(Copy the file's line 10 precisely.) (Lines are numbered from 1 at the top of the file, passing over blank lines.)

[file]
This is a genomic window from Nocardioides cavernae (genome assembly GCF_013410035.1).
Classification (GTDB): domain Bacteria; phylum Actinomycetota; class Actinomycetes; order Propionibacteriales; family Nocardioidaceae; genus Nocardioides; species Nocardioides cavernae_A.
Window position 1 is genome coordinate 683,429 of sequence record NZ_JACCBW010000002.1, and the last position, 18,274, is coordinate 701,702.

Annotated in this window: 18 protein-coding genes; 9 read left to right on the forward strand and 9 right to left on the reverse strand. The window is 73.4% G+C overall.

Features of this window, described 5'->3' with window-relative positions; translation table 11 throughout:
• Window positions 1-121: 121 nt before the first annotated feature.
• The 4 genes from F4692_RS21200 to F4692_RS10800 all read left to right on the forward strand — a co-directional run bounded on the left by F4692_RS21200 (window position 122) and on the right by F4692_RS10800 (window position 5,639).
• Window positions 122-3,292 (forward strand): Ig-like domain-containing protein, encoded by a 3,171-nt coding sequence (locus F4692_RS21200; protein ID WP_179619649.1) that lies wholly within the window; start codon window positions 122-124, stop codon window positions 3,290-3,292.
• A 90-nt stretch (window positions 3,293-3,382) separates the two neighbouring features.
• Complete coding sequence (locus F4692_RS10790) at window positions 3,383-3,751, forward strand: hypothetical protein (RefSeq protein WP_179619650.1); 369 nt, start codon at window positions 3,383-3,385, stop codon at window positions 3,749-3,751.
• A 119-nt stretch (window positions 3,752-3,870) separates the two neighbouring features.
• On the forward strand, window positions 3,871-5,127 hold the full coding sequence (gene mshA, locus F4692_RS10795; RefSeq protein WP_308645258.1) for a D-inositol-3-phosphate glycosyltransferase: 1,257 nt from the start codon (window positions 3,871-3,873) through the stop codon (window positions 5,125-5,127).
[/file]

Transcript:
• Complete coding sequence (locus F4692_RS10790) at window positions 3,383-3,751, forward strand: hypothetical protein (RefSeq protein WP_179619650.1); 369 nt, start codon at window positions 3,383-3,385, stop codon at window positions 3,749-3,751.